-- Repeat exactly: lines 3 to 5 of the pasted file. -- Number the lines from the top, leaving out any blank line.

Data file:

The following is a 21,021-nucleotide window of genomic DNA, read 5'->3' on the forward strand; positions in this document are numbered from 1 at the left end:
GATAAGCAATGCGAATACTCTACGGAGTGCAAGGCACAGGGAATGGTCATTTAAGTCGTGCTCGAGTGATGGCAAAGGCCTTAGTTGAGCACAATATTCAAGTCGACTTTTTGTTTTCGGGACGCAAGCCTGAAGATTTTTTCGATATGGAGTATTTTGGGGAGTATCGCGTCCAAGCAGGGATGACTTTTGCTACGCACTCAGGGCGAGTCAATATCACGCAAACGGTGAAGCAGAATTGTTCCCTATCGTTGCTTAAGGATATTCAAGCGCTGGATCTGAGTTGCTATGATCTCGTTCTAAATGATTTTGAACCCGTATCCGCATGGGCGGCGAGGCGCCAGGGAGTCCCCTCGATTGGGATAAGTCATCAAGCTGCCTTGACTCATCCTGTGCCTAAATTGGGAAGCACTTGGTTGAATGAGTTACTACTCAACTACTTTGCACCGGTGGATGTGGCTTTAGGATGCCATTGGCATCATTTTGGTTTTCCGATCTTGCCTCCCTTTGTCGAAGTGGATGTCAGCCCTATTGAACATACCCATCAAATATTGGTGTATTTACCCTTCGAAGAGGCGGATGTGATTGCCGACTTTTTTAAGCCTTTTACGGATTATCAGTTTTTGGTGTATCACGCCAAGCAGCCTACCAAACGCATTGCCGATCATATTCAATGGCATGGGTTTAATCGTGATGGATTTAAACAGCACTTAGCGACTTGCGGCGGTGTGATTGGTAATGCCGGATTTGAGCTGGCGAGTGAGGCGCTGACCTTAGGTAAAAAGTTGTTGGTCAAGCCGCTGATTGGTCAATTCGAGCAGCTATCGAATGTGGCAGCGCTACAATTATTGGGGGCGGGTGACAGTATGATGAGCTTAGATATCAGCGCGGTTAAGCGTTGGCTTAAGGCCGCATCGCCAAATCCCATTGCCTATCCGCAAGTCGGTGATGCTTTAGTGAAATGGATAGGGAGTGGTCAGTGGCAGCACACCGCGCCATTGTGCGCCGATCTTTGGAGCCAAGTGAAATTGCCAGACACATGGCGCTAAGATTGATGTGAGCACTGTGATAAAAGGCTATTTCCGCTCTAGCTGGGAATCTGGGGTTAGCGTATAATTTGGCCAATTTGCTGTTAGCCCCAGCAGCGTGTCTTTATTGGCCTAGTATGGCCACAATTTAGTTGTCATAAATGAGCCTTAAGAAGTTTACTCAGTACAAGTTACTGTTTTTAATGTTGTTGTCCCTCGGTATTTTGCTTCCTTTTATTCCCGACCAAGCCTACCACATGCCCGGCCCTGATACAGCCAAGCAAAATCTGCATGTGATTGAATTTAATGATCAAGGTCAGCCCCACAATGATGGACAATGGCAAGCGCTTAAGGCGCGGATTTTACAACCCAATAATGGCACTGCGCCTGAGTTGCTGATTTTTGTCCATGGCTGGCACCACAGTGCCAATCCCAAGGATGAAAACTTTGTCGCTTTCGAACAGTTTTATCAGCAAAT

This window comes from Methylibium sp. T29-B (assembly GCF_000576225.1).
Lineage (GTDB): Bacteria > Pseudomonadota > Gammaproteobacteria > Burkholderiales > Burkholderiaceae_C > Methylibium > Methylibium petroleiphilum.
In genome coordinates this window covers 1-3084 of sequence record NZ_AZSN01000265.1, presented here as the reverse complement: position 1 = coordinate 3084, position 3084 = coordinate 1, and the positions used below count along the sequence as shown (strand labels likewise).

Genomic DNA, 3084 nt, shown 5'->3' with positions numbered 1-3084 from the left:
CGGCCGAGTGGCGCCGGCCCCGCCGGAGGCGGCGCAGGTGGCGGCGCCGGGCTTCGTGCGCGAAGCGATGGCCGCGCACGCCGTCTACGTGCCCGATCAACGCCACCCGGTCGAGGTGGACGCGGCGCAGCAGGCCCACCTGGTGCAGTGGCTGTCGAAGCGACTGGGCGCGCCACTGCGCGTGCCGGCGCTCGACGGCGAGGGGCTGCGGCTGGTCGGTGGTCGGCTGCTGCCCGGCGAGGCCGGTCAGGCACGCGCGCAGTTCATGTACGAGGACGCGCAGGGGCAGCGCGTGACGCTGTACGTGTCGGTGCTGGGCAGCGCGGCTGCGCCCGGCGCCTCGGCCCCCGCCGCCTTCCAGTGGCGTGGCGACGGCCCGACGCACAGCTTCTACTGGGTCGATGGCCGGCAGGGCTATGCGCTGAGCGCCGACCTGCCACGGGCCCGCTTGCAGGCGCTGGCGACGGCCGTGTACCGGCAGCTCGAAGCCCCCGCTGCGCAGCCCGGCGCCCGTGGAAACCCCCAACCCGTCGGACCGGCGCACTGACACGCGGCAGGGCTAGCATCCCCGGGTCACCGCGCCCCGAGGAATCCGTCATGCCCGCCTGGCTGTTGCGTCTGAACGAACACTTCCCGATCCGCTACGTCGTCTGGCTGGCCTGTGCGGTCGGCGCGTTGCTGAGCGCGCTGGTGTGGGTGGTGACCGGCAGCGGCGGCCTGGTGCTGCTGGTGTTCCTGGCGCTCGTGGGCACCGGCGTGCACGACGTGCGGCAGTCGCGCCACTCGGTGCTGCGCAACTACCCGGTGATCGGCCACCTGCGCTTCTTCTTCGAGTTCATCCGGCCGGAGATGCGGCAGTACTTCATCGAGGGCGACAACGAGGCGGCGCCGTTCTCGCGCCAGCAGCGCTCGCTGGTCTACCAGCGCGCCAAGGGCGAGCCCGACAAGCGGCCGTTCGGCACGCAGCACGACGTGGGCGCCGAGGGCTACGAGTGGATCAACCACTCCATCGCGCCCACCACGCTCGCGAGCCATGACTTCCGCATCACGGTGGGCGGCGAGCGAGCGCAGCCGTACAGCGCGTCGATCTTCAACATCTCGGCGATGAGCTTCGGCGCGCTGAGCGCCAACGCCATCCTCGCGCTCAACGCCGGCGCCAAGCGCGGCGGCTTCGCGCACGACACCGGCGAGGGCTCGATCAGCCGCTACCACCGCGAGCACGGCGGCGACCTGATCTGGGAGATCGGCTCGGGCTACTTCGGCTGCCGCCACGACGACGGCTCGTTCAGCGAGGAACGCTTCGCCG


This window comes from Methylibium sp. T29-B (assembly GCF_000576225.1).
Lineage (GTDB): Bacteria > Pseudomonadota > Gammaproteobacteria > Burkholderiales > Burkholderiaceae_C > Methylibium > Methylibium petroleiphilum.
In genome coordinates this window covers 1-3084 of sequence record NZ_AZSN01000265.1, presented here as the reverse complement: position 1 = coordinate 3084, position 3084 = coordinate 1, and the positions used below count along the sequence as shown (strand labels likewise).